If only clothes shops had these lists, then I wouldn’t make so many fashion mistakes. Then again: shops want us to fail at this so we buy more from them. They are forever shoving the spangly and garish new items of clothing in our faces. But, where are the plain socks? The item of clothing you need, in this country, every day. The basics are neglected. They are hidden away. They are neglected. They probably sell more yellow shirts than socks to people like me.  

Thanks for reading,

Xris

5 comments:

  1. In education, teachers, parents and pupils have to consider when is the best time to learn how to write standard English, how to teach and learn it, how to assess the learning of it...


    Grammar check

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  2. I always find your posts substantial - you never write without purpose and something useful to say. I think you're right - we are 'hurried along' the curriculum to the next stage and can so easily take an ostrich's approach to the fact that knowledge hasn't been consolidated. What did you think about Nick Gibb's 'bring textbooks back' idea this week? I thought what he said about coherence and connectivity in the curriculum might have some weight. http://www.bbc.co.uk/news/education-30129639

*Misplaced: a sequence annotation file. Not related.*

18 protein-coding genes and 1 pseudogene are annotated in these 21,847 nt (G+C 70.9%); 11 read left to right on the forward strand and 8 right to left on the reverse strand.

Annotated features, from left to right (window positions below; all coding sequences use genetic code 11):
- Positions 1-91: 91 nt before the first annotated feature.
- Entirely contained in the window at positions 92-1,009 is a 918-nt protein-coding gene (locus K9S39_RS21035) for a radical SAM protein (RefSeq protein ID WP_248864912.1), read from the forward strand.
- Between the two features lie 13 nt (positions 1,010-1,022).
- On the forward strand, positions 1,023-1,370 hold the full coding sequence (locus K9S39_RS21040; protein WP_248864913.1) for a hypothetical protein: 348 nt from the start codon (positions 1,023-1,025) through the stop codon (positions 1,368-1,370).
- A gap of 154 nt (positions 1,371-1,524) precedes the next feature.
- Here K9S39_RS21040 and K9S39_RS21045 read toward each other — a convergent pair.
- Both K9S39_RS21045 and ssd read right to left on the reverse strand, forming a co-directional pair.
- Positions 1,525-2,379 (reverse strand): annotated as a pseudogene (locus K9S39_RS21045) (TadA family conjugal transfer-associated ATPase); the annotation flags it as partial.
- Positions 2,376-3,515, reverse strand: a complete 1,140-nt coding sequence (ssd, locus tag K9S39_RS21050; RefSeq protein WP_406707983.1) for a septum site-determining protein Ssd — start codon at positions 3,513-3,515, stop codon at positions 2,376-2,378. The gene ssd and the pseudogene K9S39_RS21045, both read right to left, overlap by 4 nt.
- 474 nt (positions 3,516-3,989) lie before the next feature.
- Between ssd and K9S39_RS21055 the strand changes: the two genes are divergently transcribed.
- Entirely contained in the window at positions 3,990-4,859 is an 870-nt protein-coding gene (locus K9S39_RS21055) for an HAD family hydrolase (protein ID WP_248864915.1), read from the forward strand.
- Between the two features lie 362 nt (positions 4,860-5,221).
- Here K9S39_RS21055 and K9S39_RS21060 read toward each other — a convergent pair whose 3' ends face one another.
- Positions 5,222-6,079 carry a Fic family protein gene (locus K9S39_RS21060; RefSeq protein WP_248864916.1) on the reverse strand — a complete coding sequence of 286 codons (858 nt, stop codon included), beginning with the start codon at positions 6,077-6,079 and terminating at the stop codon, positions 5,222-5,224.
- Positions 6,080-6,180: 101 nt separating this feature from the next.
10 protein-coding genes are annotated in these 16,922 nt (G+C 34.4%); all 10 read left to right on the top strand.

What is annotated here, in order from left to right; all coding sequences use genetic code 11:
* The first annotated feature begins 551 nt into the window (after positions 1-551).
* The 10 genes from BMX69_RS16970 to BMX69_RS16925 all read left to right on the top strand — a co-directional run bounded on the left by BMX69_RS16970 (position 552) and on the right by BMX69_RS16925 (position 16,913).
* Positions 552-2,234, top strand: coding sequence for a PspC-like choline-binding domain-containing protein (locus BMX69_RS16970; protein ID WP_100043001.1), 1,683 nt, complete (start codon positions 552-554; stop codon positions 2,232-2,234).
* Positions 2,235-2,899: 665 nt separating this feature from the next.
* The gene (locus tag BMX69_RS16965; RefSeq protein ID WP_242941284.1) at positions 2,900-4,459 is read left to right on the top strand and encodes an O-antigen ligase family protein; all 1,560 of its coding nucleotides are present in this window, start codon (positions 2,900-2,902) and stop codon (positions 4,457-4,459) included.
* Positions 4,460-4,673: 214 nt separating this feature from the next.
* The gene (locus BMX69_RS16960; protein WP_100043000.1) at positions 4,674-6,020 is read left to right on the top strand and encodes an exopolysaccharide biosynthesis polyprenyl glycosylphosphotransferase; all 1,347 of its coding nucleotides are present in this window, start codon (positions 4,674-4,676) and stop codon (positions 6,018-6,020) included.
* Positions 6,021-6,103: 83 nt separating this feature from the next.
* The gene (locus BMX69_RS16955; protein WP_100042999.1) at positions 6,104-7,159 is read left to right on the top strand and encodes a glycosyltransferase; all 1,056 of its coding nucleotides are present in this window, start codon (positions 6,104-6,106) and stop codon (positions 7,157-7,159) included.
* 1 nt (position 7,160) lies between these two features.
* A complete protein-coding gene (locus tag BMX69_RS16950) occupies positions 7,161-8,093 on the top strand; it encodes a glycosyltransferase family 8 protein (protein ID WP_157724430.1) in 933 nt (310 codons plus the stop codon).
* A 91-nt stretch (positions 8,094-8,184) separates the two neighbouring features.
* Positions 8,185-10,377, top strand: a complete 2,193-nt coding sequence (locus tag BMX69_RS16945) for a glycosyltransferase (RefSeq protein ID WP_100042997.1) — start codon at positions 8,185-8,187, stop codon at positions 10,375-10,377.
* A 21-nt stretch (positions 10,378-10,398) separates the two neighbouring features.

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  3. Thank you, Fran. I think there is something in Gibb's comments. Although I am a big fan of textbooks, I can see there benefit. I am always surprised how we expect NQTs to reinvent the wheel when it is presented in glossy colour for them. A textbook help teachers master the basics. Then, a teacher can build on things.

    Thanks again,

    Chris

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  4. As cliche as it may sound I encourage mistakes. It's all part of learning and so many students are afraid to speak, well, the older ones. They get so much pressure from their parents. I don't need to add more. That's the way it is in Eastern Asia anyways for the most part.

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  5. It is really an ideal thing that our children will have to learn all the basics of English language. It's because, this is the most number one thing that we will have to use for further communication.

    english tests

    ReplyDelete